The Missing Bits

It’s not fair! I went on a personal writing retreat and while I was gone, all the lovely fall colours that had barely begun to emerge before I left, arrived and departed again.

In late October, for instance, the leaves of our ‘Bloodgood’ Japanese Maple tree were their usual deep burgundy. While my back was turned, they turned… and fell. All that glorious colour is now merely a blood red puddle on the ground. I missed the best part of the show.

While I was pushing to craft my draft novel for NaNoWriMo, I had no thought for what might be happening back in my garden at home.  When I returned, it was a shock to discover a gap between what was, and what now is.

And as I read over parts of my budding manuscript I recognize a familiar truth: there are gaps in my storytelling, too. While I know what happened, my readers are not being given the privilege of seeing those rich details for themselves. They’re still in my head. Mundane bits can be skipped over, but there are some happenings that should be captured in the narrative to add spectacular colour to the story.

I may be back from my offline writing retreat but I still have almost three weeks of NaNoWriMo writing to do. When December arrives I’ll be doing major revisions on the new story that’s currently obsessing me, and I’ll remember the bare trees and all those leaves on the ground. My revisions will include the addition of missing details and description.

(A click will enlarge for a closer look.)

What kind of details do you think readers want to see? What kind would they prefer to skip over?


“If a writer knows enough about what he is writing about,
he may omit things that he knows.

The dignity of movement of an iceberg is due to
only one ninth of it being above water.” 

Ernest Hemingway
~  ~  ~

Taking a Closer Look

I do it all the time. I hurry along, busy with daily trivia, looking at things as I go but not really seeing them. I’m physically there, but not focused on my surroundings. You know how it is when you glance at something and later can’t remember what it looked like?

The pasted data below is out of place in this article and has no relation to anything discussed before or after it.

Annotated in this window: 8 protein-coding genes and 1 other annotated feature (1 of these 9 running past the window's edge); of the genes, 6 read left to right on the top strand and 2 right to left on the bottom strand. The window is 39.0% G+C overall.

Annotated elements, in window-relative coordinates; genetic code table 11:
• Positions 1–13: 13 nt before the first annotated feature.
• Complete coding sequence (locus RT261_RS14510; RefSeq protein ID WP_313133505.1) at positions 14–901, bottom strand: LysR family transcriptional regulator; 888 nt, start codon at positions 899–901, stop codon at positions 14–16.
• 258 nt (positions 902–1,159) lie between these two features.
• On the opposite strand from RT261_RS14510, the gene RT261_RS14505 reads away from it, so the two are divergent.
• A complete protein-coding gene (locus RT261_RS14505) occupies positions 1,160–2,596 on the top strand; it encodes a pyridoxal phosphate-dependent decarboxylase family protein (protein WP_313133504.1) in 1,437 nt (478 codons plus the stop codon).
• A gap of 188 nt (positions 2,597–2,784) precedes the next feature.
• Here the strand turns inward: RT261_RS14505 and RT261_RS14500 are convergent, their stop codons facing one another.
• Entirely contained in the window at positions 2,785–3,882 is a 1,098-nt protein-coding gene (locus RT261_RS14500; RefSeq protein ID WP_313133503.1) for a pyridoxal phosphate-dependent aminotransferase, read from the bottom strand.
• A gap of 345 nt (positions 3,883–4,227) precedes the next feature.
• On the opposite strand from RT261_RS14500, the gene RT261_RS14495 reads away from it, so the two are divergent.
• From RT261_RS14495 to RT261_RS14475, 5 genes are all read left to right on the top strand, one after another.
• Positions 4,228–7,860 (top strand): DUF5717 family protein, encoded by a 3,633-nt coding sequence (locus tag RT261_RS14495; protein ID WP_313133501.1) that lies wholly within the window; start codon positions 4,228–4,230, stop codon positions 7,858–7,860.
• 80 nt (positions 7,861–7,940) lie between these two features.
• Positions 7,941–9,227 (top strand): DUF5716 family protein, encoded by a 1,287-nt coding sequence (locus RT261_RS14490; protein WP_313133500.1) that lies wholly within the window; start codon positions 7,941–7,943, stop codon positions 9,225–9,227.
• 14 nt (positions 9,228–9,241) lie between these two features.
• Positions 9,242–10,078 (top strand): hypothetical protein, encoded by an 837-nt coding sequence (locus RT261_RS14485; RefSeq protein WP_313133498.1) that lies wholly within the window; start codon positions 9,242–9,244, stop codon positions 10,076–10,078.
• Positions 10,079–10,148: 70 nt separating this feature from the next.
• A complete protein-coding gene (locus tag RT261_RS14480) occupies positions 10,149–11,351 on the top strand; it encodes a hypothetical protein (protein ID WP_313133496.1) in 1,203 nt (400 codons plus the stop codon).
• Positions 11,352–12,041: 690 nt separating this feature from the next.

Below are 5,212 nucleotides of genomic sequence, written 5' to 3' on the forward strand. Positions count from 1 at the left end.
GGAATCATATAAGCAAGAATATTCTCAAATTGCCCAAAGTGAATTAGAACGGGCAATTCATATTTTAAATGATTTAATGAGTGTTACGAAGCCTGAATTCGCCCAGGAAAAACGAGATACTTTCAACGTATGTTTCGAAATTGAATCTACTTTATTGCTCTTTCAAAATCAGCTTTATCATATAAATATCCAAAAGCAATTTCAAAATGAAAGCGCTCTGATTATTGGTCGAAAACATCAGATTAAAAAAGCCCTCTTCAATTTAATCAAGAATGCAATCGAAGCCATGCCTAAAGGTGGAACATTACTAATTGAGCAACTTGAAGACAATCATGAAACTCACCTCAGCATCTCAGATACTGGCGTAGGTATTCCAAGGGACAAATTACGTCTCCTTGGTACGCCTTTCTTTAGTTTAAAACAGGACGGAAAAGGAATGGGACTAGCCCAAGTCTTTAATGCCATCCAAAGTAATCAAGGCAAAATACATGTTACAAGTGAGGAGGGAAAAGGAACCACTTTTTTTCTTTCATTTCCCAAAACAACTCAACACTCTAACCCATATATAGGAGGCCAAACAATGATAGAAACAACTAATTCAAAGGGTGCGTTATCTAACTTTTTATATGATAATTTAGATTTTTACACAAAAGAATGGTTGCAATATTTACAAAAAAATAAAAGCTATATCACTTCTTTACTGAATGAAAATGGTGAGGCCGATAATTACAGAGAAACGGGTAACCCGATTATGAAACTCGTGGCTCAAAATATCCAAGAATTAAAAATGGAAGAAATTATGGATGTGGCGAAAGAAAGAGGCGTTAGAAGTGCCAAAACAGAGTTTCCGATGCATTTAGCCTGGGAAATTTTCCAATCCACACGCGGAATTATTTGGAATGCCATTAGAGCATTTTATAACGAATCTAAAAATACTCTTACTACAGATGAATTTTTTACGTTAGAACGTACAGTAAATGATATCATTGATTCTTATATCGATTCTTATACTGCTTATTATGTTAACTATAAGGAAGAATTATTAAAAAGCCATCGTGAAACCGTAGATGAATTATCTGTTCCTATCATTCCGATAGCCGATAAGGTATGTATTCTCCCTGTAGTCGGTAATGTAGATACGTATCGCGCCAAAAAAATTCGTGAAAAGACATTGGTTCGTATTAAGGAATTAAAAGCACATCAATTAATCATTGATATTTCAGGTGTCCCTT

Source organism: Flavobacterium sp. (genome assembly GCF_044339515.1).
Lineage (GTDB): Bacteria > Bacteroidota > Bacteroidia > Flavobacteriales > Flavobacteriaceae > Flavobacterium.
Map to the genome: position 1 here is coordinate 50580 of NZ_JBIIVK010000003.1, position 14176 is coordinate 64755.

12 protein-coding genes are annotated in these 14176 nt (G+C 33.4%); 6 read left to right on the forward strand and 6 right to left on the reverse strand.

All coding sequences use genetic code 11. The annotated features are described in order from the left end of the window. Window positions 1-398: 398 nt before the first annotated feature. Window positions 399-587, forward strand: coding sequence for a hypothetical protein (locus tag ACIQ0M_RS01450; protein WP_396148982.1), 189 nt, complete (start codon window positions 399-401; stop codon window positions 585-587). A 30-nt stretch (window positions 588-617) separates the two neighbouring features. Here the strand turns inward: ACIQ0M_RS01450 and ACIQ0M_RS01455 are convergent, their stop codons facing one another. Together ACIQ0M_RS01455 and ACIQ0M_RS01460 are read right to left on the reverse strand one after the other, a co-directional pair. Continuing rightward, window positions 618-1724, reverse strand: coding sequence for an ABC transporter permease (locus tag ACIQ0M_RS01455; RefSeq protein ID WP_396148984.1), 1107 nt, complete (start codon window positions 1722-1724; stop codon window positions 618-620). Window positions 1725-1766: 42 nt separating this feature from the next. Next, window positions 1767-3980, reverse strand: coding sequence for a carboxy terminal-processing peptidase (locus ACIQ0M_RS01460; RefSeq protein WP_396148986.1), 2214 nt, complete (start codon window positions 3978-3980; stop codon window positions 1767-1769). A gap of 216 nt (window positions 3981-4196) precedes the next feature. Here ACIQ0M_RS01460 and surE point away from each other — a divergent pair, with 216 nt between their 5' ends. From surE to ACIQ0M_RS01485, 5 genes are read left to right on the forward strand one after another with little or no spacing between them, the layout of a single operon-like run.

Fifteen years ago our family holidayed on the Queen Charlotte Islands (Haida Gwaii). While there we celebrated my birthday, and my eight-year-old granddaughter gave me a jar of pebbles collected on a beach below Tow Hill near the northern tip of Graham Island. The jar had also been filled with water because only when they were wet did the rocks display their hidden beauty. For me it was a priceless gift.

That jar of rocks still sits on my china cabinet shelf, and it still has a trace of the original water in it. The rocks glisten with the residue of condensation. I treasure this simple gift because of the giver’s loving heart, but also because those rocks are a constant reminder of the beauty all around me that too often goes unnoticed.

I’m not much of a photographer but am forever snapping photos, often without looking beyond the lens to see the miracle of detail. How often have I captured the picture of a gurgling stream or lakeside vista without stooping to discover the treasures at my feet? How often have I bypassed ordinary rocks without washing off the dust to reveal their true beauty?


While we’re rushing through life we miss living.


Slow Me Down Lord

(Wilferd Arlan Peterson)


Slow me down, Lord!

Ease the pounding of my heart
by the quieting of my mind.

Steady my harried pace
with a vision of the eternal reach of time.

Give me,
amidst the confusions of my day,

The calmness of the everlasting hills.


Break the tensions of my nerves

With the soothing music of the singing streams

That live in my memory.

Help me to know
the magical power of sleep.


Teach me the art
of taking minute vacations,

Of slowing down

To look at a flower;

To chat with an old friend or make a new one;

To pat a stray dog;

To watch a spider build a web;

To smile at a child;

Or to read a few lines from a good book.


Remind me each day
that the race is not always to the swift;

That there is more to life than increasing its speed.


Let me look upward
into the branches of the towering oak

And know that it grew great and strong

Because it grew slowly and well.


Slow me down, Lord,

And inspire me to send my roots deep

Into the soil of life’s enduring values

That I may grow toward the stars
of my greater destiny.